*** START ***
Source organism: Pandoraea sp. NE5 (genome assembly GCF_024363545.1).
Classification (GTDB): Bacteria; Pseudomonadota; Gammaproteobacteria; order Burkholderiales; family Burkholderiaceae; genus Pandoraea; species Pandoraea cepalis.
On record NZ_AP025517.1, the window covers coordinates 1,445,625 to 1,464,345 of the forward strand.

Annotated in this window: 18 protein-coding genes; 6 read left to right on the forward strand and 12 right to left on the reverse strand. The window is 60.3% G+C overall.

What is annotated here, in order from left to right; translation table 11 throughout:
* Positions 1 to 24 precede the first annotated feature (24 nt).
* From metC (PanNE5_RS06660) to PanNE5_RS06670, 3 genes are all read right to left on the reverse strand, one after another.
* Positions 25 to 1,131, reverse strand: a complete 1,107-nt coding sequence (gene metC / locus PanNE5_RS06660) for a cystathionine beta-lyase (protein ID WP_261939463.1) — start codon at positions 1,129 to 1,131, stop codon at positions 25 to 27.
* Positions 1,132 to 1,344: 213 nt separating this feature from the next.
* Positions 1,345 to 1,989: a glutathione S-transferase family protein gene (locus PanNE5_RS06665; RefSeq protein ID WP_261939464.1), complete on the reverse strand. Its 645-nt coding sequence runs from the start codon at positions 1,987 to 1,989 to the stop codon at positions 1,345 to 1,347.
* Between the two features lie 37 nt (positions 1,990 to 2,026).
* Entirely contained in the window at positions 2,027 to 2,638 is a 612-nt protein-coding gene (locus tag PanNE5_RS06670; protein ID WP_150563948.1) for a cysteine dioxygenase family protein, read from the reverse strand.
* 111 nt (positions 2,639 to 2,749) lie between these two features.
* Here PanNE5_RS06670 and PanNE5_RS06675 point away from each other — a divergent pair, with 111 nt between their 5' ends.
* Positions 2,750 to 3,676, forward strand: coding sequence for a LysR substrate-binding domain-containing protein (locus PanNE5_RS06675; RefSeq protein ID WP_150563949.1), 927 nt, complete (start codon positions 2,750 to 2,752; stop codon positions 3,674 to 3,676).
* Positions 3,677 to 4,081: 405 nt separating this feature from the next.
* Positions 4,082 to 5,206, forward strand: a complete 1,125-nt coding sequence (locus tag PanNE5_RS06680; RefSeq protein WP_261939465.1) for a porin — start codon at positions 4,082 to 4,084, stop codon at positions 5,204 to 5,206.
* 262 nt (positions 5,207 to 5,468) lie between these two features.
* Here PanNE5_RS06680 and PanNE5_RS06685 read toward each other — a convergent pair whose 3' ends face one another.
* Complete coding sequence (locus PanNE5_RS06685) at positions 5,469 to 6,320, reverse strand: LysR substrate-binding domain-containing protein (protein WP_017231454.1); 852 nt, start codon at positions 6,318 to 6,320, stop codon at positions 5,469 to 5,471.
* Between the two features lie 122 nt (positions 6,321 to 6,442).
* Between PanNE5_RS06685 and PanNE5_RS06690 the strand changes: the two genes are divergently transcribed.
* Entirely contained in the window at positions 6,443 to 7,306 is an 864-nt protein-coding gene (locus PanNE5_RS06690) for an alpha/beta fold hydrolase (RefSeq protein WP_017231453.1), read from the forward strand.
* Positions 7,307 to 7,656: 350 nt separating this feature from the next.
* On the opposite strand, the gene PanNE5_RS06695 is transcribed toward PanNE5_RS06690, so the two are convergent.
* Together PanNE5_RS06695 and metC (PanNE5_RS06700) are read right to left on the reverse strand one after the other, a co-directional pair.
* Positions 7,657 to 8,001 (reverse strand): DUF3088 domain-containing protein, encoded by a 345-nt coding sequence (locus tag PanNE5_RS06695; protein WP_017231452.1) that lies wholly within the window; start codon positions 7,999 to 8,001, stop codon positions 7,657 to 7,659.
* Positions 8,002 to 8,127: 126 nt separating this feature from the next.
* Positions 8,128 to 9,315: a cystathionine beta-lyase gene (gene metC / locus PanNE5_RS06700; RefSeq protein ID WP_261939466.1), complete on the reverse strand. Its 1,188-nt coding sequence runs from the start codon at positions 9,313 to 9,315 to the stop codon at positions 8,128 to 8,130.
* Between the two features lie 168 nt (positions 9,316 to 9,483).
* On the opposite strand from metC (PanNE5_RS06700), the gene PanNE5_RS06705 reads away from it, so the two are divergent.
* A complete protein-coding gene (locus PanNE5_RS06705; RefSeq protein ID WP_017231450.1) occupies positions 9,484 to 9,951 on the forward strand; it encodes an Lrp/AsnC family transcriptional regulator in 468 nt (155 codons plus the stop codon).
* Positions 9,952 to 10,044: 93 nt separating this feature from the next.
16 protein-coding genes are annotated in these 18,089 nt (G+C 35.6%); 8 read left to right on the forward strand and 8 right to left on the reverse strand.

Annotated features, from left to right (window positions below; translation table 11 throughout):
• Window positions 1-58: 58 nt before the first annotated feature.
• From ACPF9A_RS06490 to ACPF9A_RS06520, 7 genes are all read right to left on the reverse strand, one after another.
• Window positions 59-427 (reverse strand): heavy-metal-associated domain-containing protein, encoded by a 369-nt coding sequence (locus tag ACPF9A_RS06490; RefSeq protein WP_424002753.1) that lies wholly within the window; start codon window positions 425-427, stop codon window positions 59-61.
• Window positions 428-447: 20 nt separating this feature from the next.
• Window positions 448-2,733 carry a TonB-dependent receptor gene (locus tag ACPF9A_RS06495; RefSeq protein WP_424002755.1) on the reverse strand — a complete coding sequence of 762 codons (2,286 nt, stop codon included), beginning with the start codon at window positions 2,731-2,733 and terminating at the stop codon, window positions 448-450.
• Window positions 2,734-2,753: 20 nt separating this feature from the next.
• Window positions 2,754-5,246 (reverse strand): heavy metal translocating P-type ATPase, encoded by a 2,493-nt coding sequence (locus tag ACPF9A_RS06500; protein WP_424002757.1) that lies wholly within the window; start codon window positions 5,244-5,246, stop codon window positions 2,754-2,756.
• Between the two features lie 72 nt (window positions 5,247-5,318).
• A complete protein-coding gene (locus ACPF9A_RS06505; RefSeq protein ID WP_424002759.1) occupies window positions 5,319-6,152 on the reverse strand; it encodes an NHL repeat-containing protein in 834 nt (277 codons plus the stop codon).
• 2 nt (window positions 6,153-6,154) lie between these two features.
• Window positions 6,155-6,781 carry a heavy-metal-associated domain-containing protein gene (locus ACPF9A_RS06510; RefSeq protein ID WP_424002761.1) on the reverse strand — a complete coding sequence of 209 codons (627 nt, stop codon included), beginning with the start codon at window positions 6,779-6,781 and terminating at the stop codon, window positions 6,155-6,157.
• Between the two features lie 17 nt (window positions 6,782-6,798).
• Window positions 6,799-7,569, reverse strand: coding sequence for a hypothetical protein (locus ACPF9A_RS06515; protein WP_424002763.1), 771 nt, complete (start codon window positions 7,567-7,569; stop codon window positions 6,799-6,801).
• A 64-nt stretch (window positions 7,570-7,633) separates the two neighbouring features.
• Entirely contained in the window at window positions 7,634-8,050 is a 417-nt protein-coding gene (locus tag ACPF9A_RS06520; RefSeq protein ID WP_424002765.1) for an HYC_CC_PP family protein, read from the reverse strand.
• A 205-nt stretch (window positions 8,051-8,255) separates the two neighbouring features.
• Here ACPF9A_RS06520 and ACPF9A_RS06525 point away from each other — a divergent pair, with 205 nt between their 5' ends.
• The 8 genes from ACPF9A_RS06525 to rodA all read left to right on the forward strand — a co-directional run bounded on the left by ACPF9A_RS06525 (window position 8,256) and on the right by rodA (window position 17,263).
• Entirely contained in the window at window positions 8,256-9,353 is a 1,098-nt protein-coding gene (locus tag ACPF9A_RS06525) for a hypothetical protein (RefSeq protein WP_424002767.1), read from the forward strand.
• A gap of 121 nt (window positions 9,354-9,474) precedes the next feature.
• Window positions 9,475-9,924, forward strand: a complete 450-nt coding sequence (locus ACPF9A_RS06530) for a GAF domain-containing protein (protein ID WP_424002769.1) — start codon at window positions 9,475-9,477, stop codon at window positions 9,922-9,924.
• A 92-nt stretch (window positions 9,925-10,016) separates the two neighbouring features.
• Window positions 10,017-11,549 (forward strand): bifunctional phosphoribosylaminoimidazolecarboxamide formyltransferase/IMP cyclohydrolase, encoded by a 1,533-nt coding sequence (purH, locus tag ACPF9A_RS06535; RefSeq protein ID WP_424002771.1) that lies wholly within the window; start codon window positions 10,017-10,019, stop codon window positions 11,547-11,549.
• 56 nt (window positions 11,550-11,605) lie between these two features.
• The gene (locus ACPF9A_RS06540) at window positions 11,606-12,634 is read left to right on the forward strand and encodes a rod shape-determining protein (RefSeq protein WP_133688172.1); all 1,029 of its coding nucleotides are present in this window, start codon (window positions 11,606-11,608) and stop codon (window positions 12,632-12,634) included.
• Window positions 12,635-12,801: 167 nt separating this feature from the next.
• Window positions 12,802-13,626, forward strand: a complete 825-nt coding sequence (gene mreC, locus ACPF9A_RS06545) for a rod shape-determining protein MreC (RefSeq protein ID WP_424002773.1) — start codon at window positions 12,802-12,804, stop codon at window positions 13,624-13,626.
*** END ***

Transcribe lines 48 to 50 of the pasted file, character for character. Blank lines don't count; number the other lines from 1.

• Window positions 6,799-7,569, reverse strand: coding sequence for a hypothetical protein (locus ACPF9A_RS06515; protein WP_424002763.1), 771 nt, complete (start codon window positions 7,567-7,569; stop codon window positions 6,799-6,801).
• A 64-nt stretch (window positions 7,570-7,633) separates the two neighbouring features.
• Entirely contained in the window at window positions 7,634-8,050 is a 417-nt protein-coding gene (locus tag ACPF9A_RS06520; RefSeq protein ID WP_424002765.1) for an HYC_CC_PP family protein, read from the reverse strand.